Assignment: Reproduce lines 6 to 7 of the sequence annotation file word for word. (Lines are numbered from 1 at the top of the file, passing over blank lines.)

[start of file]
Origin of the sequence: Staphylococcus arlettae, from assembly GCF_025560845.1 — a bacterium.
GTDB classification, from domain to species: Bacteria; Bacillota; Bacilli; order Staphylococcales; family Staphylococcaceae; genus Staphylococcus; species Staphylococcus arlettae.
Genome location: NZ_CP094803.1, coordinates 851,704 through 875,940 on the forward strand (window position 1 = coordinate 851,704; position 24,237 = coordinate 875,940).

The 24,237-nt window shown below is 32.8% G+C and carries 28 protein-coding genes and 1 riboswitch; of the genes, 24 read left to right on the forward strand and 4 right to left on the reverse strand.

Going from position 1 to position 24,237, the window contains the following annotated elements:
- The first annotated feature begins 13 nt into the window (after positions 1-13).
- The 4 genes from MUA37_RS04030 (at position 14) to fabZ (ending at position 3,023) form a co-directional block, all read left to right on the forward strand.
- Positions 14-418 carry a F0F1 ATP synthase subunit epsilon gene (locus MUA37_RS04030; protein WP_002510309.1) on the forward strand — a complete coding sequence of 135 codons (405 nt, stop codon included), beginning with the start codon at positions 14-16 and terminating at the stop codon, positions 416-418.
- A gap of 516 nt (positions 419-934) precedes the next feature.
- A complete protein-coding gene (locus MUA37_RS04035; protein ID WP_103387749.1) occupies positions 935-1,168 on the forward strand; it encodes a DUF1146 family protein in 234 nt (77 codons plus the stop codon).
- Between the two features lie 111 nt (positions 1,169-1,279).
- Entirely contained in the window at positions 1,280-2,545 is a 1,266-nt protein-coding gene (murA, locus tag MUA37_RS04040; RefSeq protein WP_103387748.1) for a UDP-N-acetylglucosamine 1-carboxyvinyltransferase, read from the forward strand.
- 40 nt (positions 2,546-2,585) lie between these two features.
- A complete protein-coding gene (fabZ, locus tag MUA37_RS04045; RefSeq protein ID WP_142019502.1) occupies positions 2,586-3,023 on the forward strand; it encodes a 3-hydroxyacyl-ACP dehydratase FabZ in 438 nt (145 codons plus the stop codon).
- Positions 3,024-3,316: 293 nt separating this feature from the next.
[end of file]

- The first annotated feature begins 13 nt into the window (after positions 1-13).
- The 4 genes from MUA37_RS04030 (at position 14) to fabZ (ending at position 3,023) form a co-directional block, all read left to right on the forward strand.